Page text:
As the elderly population continues to grow, the diagnosis and treatment of renal diseases become challenges for the everyday nephrology practice. Although elderly patients are prone to the same diseases of the kidney as younger patients, the diagnostic criteria are not so clearly defined. Anatomic and functional age-induced changes often overlap pathologic processes. The resulting reduced renal function decreases the individual's capacity to respond to a variety of stresses and has important clinical implications for diagnosis and treatment. Comorbid conditions, the absence of classic symptoms, “symptomless” conditions in those with impaired consciousness, and the poor correlation between clinical presentation and the etiology of disease make the diagnosis of renal diseases in the elderly even more difficult. Finally, several pathologic conditions of the kidneys might occur simultaneously in the elderly.
Acute renal failure (ARF) is more frequent in elderly patients than in younger patients and it is often due to multiple causes. Predisposing factors are age-related changes in renal structure and function. The incidence of ARF is estimated to involve 6–10% of all admissions of the elderly to an acute medical service.
The most frequent causes of ARF are nephrotoxic drugs, sepsis, and hypoperfusion. Radiocontrast-induced ARF and postoperative ARF are still very frequent (occurring in about 17% and 25% of cases, respectively).
About 50% of the patients with ARF have a prerenal etiology and the majority of them have only mild renal impairment. Oliguria is not a prominent finding in ARF in the elderly and cases of nonoliguric ARF may go unrecognized. This may result in overdosing patients with renally excreted medications (digitalis, gentamicin). Hypophosphatemia and hypokalemia, when present, most probably reflect the severity of the underlying disease or malnutrition.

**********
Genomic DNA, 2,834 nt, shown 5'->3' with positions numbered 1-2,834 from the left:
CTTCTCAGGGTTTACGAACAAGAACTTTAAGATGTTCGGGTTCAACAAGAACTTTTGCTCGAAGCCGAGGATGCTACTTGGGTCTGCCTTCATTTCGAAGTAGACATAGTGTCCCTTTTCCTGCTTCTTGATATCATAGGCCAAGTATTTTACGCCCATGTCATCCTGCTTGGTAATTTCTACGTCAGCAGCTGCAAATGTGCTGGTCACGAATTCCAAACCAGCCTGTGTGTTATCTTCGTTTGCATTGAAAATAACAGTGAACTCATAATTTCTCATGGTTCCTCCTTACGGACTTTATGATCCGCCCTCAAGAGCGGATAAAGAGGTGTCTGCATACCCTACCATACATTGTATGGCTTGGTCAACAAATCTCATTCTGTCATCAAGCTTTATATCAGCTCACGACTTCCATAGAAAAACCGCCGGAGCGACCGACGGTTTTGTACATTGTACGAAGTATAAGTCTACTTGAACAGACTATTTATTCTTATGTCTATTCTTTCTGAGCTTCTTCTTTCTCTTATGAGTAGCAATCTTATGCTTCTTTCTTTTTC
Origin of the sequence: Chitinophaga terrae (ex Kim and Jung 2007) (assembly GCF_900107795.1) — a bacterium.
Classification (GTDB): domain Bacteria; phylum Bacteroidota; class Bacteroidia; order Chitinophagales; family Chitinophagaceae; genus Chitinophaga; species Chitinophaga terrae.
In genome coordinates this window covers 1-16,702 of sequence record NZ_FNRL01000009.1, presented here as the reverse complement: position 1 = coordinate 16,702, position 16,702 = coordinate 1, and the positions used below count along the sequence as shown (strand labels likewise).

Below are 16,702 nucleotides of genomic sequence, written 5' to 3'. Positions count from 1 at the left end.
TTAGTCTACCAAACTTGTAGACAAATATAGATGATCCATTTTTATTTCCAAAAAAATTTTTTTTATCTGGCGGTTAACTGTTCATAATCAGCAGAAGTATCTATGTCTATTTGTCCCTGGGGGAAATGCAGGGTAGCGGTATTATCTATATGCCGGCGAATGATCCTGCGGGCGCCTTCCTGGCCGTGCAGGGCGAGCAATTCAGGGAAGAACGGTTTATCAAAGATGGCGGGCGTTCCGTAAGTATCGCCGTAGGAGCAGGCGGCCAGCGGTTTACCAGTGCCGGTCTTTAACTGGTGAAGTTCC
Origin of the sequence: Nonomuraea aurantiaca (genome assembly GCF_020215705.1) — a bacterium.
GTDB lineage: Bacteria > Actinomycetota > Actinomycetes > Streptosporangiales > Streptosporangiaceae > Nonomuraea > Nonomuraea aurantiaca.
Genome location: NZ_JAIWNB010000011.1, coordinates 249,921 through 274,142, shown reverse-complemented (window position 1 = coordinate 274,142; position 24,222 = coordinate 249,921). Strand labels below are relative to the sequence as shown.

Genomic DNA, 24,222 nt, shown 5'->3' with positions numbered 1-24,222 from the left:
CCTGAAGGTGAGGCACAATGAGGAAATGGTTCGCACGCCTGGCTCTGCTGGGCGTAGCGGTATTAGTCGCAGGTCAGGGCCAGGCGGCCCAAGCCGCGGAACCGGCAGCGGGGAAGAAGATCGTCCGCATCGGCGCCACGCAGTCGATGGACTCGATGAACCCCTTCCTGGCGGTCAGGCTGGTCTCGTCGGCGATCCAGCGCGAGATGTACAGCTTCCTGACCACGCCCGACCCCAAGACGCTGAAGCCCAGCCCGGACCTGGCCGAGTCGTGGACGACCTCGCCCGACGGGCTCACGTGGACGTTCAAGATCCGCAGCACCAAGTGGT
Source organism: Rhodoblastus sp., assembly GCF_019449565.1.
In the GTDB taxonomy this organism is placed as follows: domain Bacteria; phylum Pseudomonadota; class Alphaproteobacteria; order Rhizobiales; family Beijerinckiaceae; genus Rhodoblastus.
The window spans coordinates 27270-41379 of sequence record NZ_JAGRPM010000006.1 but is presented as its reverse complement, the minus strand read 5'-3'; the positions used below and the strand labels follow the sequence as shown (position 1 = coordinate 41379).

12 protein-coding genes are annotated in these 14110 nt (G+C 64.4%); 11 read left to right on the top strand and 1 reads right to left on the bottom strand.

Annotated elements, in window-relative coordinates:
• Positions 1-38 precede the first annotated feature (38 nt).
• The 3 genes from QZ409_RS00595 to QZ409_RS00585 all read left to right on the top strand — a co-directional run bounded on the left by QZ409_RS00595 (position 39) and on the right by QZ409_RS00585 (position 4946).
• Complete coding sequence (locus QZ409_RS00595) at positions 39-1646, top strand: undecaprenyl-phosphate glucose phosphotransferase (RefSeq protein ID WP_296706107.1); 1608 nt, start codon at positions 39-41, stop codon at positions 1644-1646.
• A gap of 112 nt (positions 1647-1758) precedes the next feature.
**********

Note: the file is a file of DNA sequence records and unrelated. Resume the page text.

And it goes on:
The treatment of patients with ARF requires careful monitoring of fluid and electrolyte balance. It is very important to prevent malnutrition since hypercatabolism is a frequent finding in elderly patients with ARF; nutritional support should be implemented during the early phase since such patients may lose about 0.5 kg of body mass per day. On the other hand, fluid restriction will delay recovery from ARF and lead to a deterioration in central nervous system function. In patients with advanced renal failure standard dialytic techniques including slow continuous methods should be applied.
The prognosis differs depending on the underlying disease since age itself does not have a significant impact on the prognosis of patients with ARF. The aged kidney retains the capacity to recover from acute ischemic or toxic injury over several weeks. However, care should be taken to avoid nephrotoxins, radiocontrast agents, and volume depletion. The overall mortality rates correlate with the severity of clinical disease ranging between 40% and 60%. Aortic aneurysm repair had very high mortality (as high as 100% in some series) but ...